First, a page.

Author: Michele Wucker

Michele Wucker is a policy and business strategist and author of four books including YOU ARE WHAT YOU RISK: The New Art and Science of Navigating an Uncertain World and the global bestseller THE GRAY RHINO: How to Recognize and Act on the Obvious Dangers We Ignore. Read more about her at https://www.thegrayrhino.com/about/michelewucker

“There are three big, global threats that keep Michele Wucker, a risk expert, up at night: Inequality, financial fragility (that is, the chance of another economic meltdown), and the climate crisis. And all of these are connected, she says,” Kate Yoder writes in Grist. The April 9, 2021 article, ” ‘The world is getting scarier’: How climate change multiplies risk,” profiles Gray Rhino & Company founder and CEO Michele Wucker and gives highlights of her new book, YOU ARE WHAT YOU RISK: The New Art and Science of Navigating an Uncertain World. “The book doesn’t fit easily in any category:…

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Each one of us has a risk personality that is as distinct as a fingerprint. Our risk fingerprints start with our underlying personality traits, which you might think of as the ridges, arches, loops, and whorls that give the fingerprint structure and make it distinctive. Our experiences alter the fingerprint much as a cut might leave a scar. Just as a real fingerprint offers forensic analysts clues to identity, the risk fingerprint offers a window into who each of us is: how we feel about authority and power, about our sense of human agency, how we relate to each other in groups, and broader cultural differences that can make societies particularly risk sensitive or risk blind. It sheds light on what people hope and fear—and why—and how much power they feel they and their leaders have over the world around them.

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In the wake of medication and personal protective equipment shortages in 2020 and the Texas winter weather energy debacle in early 2021, Charley Grant of The Wall Street Journal quoted Michele Wucker in the article “Losing Dollars by Pinching Pennies: When Short-Termism Goes Bad,” published March 20, 2021. The article looked at the costs of corporate failures to adequately prepare for preventable surprises. READ THE FULL ARTICLE HERE [paywall].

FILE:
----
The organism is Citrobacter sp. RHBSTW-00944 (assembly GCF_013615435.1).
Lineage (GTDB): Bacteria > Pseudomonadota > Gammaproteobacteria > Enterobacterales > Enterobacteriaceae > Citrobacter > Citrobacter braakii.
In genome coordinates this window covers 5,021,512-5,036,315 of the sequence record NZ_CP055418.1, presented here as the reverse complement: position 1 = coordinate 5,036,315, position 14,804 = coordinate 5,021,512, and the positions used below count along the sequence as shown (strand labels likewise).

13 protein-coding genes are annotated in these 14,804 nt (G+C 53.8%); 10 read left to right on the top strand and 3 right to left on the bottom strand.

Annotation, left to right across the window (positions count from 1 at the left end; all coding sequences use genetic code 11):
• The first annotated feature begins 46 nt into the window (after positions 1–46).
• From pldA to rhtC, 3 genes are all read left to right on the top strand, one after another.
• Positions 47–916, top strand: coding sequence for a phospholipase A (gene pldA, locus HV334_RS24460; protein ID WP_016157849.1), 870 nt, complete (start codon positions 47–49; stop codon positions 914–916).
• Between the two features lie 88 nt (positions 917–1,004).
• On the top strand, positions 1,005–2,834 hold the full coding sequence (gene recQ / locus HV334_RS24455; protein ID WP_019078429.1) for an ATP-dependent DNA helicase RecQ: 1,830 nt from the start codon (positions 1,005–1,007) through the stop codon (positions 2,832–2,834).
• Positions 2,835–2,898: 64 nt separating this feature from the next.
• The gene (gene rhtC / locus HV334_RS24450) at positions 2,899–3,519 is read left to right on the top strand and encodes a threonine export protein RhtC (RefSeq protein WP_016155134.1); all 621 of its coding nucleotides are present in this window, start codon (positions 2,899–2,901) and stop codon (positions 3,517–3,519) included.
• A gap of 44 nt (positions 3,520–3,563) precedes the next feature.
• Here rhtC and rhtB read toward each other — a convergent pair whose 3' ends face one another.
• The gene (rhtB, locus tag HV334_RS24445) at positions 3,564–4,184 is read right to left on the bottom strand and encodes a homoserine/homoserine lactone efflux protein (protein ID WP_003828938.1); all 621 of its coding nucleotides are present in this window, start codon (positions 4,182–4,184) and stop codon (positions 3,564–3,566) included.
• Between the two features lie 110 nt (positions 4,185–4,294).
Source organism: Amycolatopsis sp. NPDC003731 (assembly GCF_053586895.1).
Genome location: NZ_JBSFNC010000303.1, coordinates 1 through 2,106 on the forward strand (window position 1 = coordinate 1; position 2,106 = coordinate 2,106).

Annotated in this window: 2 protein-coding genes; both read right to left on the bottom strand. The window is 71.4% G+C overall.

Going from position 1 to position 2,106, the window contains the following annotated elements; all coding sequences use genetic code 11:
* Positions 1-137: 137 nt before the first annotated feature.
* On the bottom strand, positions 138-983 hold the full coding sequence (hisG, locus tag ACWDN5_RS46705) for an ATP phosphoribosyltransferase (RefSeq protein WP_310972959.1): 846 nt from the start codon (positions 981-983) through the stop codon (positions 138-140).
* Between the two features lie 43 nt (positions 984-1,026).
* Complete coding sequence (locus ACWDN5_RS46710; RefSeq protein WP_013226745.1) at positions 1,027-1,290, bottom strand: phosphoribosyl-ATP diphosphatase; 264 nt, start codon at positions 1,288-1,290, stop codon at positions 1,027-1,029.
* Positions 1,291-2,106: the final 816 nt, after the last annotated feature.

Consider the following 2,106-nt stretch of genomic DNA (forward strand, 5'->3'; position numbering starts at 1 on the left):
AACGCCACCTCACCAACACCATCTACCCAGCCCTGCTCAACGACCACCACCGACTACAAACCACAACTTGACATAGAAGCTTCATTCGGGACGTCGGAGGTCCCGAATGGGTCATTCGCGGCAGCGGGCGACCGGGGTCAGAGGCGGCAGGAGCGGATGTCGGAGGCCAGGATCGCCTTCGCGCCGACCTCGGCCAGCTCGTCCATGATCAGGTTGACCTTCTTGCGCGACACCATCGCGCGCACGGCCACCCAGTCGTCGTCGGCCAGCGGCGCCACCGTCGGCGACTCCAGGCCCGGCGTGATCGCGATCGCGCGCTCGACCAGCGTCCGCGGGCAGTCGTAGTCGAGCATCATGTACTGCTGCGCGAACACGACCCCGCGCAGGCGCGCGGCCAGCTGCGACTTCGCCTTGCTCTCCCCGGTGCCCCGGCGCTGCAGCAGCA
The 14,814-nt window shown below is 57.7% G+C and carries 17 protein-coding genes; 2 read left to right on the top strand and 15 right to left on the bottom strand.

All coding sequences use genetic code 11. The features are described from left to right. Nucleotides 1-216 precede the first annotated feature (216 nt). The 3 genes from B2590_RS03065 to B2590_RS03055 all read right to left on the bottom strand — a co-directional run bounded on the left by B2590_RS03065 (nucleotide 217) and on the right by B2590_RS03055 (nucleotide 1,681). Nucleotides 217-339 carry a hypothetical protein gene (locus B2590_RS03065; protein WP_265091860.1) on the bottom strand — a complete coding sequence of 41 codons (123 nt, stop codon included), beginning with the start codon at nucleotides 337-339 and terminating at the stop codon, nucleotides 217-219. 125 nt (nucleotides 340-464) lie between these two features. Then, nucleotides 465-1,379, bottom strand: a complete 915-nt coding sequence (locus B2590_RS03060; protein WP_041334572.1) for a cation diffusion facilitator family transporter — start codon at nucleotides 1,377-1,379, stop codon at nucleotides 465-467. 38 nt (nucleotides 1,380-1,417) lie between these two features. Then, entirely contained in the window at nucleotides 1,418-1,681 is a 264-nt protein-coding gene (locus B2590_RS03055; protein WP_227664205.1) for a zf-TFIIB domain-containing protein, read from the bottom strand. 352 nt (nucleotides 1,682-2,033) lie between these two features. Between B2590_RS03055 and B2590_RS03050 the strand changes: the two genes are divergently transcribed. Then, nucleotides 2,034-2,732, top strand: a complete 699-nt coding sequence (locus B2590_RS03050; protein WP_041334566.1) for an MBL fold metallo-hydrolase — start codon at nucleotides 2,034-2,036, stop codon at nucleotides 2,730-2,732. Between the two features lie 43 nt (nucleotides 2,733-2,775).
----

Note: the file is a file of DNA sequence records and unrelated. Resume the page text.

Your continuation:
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As thrilling as it is to see a new book being “born” it’s also a bit terrifying for authors to release our ideas into the world. Will people “get” what we’re talking about? Will they disagree? Will they find an error that went uncaught? Worst of all, will they decide not to pay attention at all? It’s risky to invite readers to embrace and adapt an idea, because they sometimes mean it in ways we’d prefer them not to.

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The next chapter of the Texas deep freeze/blackout saga has begun, with bankruptcies, obscene energy bills, and lawsuits. This was a market failure as well as an engineering, forecasting, planning and resilience disaster. Texas’ deep freeze was the result of a series of deliberate choices about risk: who gets rewarded for risk taking, who pays the price for risks gone bad, and what protections are in place for risk decisions that don’t work out. Energy policy is not the only Texas risk choice in the news. When Governor Greg Abbott lifted all mask mandates and opened businesses back to full capacity despite…

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The deep freeze that has held Texas in its grip this week brought back memories –definitely not “warm” ones—of the ice storm that caused blackouts and brownouts in Houston in December 1989. At the time, I was living in the Dominican Republic, where “unreliable” would have been generous at best in describing the power supply. Multiple, hours-long daily blackouts were the norm. If the power came back everyone dropped everything else in order to do whatever required electricity. That winter, I was so excited to spend the holidays in Texas visiting my family and my friends at Rice University, from…

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Hugo Alconada Mon interviewed Michele Wucker in La Nación (Argentina) in an article entitled “Coronavirus. Michele Wucker: “El Covid-19 fue como una bestia inminente, a la carga y enojada” and published November 18, 2020. The interview covered the pandemic, gray rhino theory, the gray rhinos the pandemic has stirred up, leadership, and a bonus: books and binge-watching recommendations.

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